This article appeared online at TheNewAmerican.com on Tuesday, December 4, 2018:
The director of Donald Trump’s Economic Council, Larry Kudlow, expressed optimism that many improvements will be seen in U.S.-Chinese trade relations before the end of the 90-day “truce” announced on Sunday. Said Kudlow, “Those things should kick in soon. We should see palpable change on the Chinese side immediately. I don’t want to be too specific but I think the generic answer is we will see changes very quickly.”
Skeptics were quick to point out that Chinese promises are easily made and just as easily broken, as Chinese hardliner Peter Morici pointed out: “President Xi has successfully slow-walked President Trump. The president … will get more platitudes and promises and very few results.”
Early indications are that the communist government ruling China will make some modest concessions, including reducing tariffs on U.S. vehicles back to their level in August, and promising to purchase an undetermined but “very large” quantity of American agricultural products starting immediately. But when it comes to the really important issues, realists are expecting the Chinese to be much less conciliatory.
Those issues include China’s hacking into U.S. company networks to steal their secrets, violating trademark and copyright laws, coercing American companies to give up trade secrets to the Chinese in exchange for the opportunity to sell in China, and discriminating against U.S. goods.
But even those issues hide the underlying foreign-policy objectives of the communists: They have instituted programs to become the dominant economic and political power in East Asia, to counterbalance what they perceive to be American economic hegemony in the West.
Consider its “Made in China 2025” policy, designed to challenge the West in 11 key areas: information technology, numerical control tools and robotics, new materials, state-of-the-art vehicles (rail, ships, aviation, and electric), agricultural machinery, power equipment, medical devices, and 5G wireless communications technology. As Insight (the Journal of the American Chamber of Commerce in Shanghai) explained:
China’s goal of becoming a global leader … will require several steps: localize, indigenize [and] then substitute foreign technology with locally developed or acquired technology, and finally, to capture global market share across key industries.
Insight performed a remarkable service in noting that MC2025 relies heavily on “foreign technology” and “acquired technology” to accomplish its goal of capturing market share. Just how do they obtain this highly valued and necessary technology? They obtain it mostly from U.S. companies, either through hacking into their private information systems, or through blackmail.
Insight explained just how they obtained the technology for their high-speed bullet trains from the Japanese: “Over 1,000 bullet trains speeding around China may have been predominantly built by local manufacturers, but many patents originated from Japanese partners who came into licensing agreements with Chinese companies.” Just how those Chinese partners “came into” those agreements with the Japanese patent holders was explained by Insight:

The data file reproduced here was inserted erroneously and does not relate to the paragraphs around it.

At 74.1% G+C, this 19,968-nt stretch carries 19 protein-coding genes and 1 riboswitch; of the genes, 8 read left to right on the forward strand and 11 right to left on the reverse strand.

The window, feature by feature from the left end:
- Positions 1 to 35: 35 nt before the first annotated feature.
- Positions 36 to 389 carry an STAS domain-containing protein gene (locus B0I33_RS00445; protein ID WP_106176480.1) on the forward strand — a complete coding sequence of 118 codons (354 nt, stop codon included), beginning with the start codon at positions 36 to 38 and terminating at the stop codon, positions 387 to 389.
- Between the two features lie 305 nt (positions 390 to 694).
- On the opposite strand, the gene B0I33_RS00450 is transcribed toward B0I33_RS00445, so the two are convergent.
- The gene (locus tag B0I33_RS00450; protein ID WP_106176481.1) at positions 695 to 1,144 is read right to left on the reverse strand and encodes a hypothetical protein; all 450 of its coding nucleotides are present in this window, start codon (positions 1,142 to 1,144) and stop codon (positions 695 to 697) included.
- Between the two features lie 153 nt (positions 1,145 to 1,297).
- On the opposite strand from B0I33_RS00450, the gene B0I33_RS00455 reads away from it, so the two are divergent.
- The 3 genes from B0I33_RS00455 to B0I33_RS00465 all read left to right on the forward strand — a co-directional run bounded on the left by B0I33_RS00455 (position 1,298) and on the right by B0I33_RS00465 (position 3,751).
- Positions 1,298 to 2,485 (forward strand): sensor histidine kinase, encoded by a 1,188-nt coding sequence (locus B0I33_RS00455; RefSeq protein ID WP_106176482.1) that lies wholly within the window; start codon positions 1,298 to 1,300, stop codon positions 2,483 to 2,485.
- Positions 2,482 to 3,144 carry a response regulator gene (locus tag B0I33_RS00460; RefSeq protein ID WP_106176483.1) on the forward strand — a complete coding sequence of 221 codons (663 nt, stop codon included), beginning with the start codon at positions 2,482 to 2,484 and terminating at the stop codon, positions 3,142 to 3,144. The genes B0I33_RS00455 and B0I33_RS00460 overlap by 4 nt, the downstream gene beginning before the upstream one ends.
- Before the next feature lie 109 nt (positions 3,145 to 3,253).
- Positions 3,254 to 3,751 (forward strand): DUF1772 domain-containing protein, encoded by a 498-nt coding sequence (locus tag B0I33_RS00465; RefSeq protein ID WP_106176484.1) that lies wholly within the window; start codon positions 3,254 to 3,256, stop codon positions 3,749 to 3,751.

China’s high-speed rail is setting off to conquer overseas markets — Shinkansen has spawned off a rival, which now threatens its [Shinkansen’s] position on the global scene.
Surely, this is not what Kawasaki Heavy Industries (the maker of Shinkansen) had in mind when it entered into cooperation with the Chinese, but it was lured by the prospects of China’s huge market.
There’s another obstacle facing the Trump administration as it seeks to confront Chinese expansionism: its “Belt and Road Initiative.” Launched in 2013, China is investing billions of dollars (of American reserves it has purchased from the U.S. Treasury) to improve infrastructure along the old Silk Road that links it with Europe. The Economist magazine estimates that the Chinese are spending $150 billion a year in 68 countries hankering to have state-of-the-art transportation systems built and paid for by someone else. A year later, Wang Yi, Communist China’s foreign minister, explained that the investment came with chains: that the initiative was Premier Xi’s “most important foreign policy,” that its ultimate aim is to make Eurasia — dominated by China — an economic and trading area “to rival the transatlantic one” — dominated by America. In other words, those 68 countries would enjoy state-of-the-art transportation systems at the cost of their economic (and eventually their political) sovereignty.
Any early trade agreement with China completed by March 1 is likely to capture the low-hanging fruit — tariffs on cars and agricultural products and the like — but on major issues Trump and his negotiators will find China to remain fixedly intransigent. China must have U.S. technology in order to threaten the United States, either by theft or by blackmail. Any plan that disrupts this major foreign policy objective by the communists running China will be rejected out of hand. President Trump has exposed the enemy’s tactics. Winning that war with China is another matter entirely. As Investors’ Business Daily put it, “Nothing short of China abandoning its export-driven model to extending its economic domination of Asia and its CM2025 plan to dominate world markets — at the expense of the U.S. — will satisfy.”